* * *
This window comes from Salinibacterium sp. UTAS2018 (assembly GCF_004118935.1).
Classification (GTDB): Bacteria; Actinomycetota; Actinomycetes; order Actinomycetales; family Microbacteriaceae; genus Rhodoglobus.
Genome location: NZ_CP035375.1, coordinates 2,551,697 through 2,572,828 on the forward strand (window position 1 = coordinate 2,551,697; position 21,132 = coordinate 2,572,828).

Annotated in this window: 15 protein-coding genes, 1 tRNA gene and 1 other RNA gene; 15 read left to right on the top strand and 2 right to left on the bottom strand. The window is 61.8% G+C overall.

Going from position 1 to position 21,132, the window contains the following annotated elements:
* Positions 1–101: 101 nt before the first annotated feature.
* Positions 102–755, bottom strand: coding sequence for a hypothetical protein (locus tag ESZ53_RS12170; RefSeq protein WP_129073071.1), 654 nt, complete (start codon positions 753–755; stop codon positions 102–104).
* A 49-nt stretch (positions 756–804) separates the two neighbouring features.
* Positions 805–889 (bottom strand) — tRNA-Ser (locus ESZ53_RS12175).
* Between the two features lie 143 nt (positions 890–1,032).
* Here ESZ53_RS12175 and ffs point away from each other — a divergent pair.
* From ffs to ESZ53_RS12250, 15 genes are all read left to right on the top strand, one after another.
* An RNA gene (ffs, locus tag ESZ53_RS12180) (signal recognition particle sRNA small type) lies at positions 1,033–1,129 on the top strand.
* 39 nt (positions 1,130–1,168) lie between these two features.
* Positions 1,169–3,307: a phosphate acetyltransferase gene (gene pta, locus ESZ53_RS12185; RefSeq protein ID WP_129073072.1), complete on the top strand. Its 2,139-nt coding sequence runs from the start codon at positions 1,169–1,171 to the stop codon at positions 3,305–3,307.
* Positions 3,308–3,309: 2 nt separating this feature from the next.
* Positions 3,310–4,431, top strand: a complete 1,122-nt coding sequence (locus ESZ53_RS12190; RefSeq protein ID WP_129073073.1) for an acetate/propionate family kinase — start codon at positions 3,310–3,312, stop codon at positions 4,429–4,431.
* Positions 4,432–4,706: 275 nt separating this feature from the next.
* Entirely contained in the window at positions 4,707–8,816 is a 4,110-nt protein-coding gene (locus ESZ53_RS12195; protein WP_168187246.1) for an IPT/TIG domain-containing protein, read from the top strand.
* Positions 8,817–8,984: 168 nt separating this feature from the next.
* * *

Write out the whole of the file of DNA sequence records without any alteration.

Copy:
This window comes from Salinibacterium sp. UTAS2018 (assembly GCF_004118935.1).
Classification (GTDB): Bacteria; Actinomycetota; Actinomycetes; order Actinomycetales; family Microbacteriaceae; genus Rhodoglobus.
Genome location: NZ_CP035375.1, coordinates 2,551,697 through 2,572,828 on the forward strand (window position 1 = coordinate 2,551,697; position 21,132 = coordinate 2,572,828).

Annotated in this window: 15 protein-coding genes, 1 tRNA gene and 1 other RNA gene; 15 read left to right on the top strand and 2 right to left on the bottom strand. The window is 61.8% G+C overall.

Going from position 1 to position 21,132, the window contains the following annotated elements:
* Positions 1–101: 101 nt before the first annotated feature.
* Positions 102–755, bottom strand: coding sequence for a hypothetical protein (locus tag ESZ53_RS12170; RefSeq protein WP_129073071.1), 654 nt, complete (start codon positions 753–755; stop codon positions 102–104).
* A 49-nt stretch (positions 756–804) separates the two neighbouring features.
* Positions 805–889 (bottom strand) — tRNA-Ser (locus ESZ53_RS12175).
* Between the two features lie 143 nt (positions 890–1,032).
* Here ESZ53_RS12175 and ffs point away from each other — a divergent pair.
* From ffs to ESZ53_RS12250, 15 genes are all read left to right on the top strand, one after another.
* An RNA gene (ffs, locus tag ESZ53_RS12180) (signal recognition particle sRNA small type) lies at positions 1,033–1,129 on the top strand.
* 39 nt (positions 1,130–1,168) lie between these two features.
* Positions 1,169–3,307: a phosphate acetyltransferase gene (gene pta, locus ESZ53_RS12185; RefSeq protein ID WP_129073072.1), complete on the top strand. Its 2,139-nt coding sequence runs from the start codon at positions 1,169–1,171 to the stop codon at positions 3,305–3,307.
* Positions 3,308–3,309: 2 nt separating this feature from the next.
* Positions 3,310–4,431, top strand: a complete 1,122-nt coding sequence (locus ESZ53_RS12190; RefSeq protein ID WP_129073073.1) for an acetate/propionate family kinase — start codon at positions 3,310–3,312, stop codon at positions 4,429–4,431.
* Positions 4,432–4,706: 275 nt separating this feature from the next.
* Entirely contained in the window at positions 4,707–8,816 is a 4,110-nt protein-coding gene (locus ESZ53_RS12195; protein WP_168187246.1) for an IPT/TIG domain-containing protein, read from the top strand.
* Positions 8,817–8,984: 168 nt separating this feature from the next.